In 2012, the Greater Western Sydney Giants signed a 10-year deal with the ACT Government worth $23 million, which resulted in the club playing four home games in Canberra each season. The Giants draw higher average attendances at Manuka Oval in Canberra than at their home ground, Giants Stadium in Sydney. In 2015, in response to questions relating to a proposed Canberra team, then AFL CEO Gillon McLachlan stated that "Canberra have their own team, the Giants". The AFL also claimed that Manuka Oval needed to be upgraded in order for the league to commit further to the market.[20] After a failed $800 million stadium upgrade proposal, the AFL stated that the Giants–Canberra deal would continue regardless of if the redevelopment occurs.[28] A significant share of Giants members are from the ACT; the figure was 5,800 in 2022.[29] In 2015, the Giants set a target to overtake the Raiders membership and have more than 10,000 members by 2018.[30] However, this failed, and the Raiders membership has rapidly outpaced it.

New South Wales[edit]

"The NRL is stronger here now than when the Giants started. As someone who worked in head office in Docklands for 15 years I thought I understood Sydney. I had national responsibility for game development, but I didn’t realise how naive I was."

Dave Matthews, head of the GWS Giants in April 2023.[31]

GWS Giants Inaugural Banner, 24 March 2012
Banner at the inaugural Sydney Derby between Greater Western Sydney and Sydney in 2012, heralding the Australian Football League's 'giant leap' in New South Wales.

Encouraged by the VFL, the South Melbourne Football Club relocated to Sydney and became the Sydney Swans in 1982. The club endured limited success and a series of wooden spoons in their first decade in Sydney before turning a corner in the mid-1990s, culminating in premierships in 2005 and 2012.[32]

The lack of public support in Sydney caused significant financial losses to the club and league during the late 1980s and early 1990s. Excluding a period of privatisation, despite significant loans and writedowns to the club, the league declared the Sydney Swans insolvent in 1984 and again in 1988.[33][34] In 1992, the 15 other AFL clubs were asked to vote on expelling the Swans due to its inability to survive in Sydney.[35] AFL clubs were left with little other option but to commit to subsidising the club to maintain an audience in Sydney.[35] These subsidies were increased until the Swans became viable in the long term. This long-term sustainability was initially aided by a grand final appearance in 1996 appearance and the impact of the Super League war on rugby league.

In addition to promoting the Swans, the AFL attempted to use Auskick participation as a tool to increase awareness in the Sydney market by introducing a generation of children to the sport; however, the success of this strategy has been criticised. The AFL commissioned a study in 2012 by David Lawson, a Melbourne University academic, that found that contrary to reports by the league, club participation rates in Sydney had actually stalled, and that the AFL was masking low figures by using short-term, non-club-affiliated Auskick participants and comparing them to competitive junior club participation numbers in other sports.[36] The league was also accused of faking registration figures in an attempt to gain access to Sydney playing fields.[37]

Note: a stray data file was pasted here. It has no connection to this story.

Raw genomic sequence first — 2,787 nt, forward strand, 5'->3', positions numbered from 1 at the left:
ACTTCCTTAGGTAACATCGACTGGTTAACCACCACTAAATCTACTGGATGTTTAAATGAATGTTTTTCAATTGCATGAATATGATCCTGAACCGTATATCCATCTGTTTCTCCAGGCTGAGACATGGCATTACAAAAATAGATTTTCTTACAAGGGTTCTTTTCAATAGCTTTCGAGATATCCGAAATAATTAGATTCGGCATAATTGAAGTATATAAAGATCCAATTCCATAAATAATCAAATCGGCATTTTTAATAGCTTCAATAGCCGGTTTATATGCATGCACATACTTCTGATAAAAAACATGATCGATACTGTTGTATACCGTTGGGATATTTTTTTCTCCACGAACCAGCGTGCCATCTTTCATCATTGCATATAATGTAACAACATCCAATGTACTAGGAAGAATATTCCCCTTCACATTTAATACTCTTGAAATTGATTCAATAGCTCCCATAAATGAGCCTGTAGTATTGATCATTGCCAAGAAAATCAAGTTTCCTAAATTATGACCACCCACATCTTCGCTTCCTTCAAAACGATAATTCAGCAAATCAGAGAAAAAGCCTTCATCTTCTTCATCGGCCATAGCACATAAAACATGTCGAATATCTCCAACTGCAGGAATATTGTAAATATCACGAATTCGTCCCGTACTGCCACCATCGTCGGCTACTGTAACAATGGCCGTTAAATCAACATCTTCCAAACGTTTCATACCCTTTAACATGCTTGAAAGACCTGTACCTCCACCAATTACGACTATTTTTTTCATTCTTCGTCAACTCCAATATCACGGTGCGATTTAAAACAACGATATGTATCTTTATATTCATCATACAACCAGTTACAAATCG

The AFL introduced a second New South Wales team, the Greater Western Sydney Giants, in 2012, subsidised with millions of dollars of investment and a generational vision to grow into the Greater Western Sydney region. AFL CEO Andrew Demetriou predicted that it would take "20 to 30 years" for GWS to become a "powerhouse club" in terms of support drawing from a potential supporter base of over 2 million people.[38] The league helped secure AFL legend coach Kevin Sheedy to help initially establish the club.[39] As part of its effort to win over rugby league followers in Sydney, the AFL recruited rugby league star Israel Folau, who had not even heard of the sport, using a promotional salary of more than $6 million over four years. Folau broke his AFL contract after just one season and his conversion was criticised by the media as a failed promotional exercise.[40][41] The strategic success of the Giants franchise has been widely questioned.[42] Despite a grand final appearance in 2019, the club's Sydney audience failed to grow,[42] especially among working class rugby league fans. Though in 2021, a fall in the popularity of rugby union and the NSW Waratahs saw many union fans switch to the Swans, further establishing it as a sports club of choice for Sydney's wealthy.[43]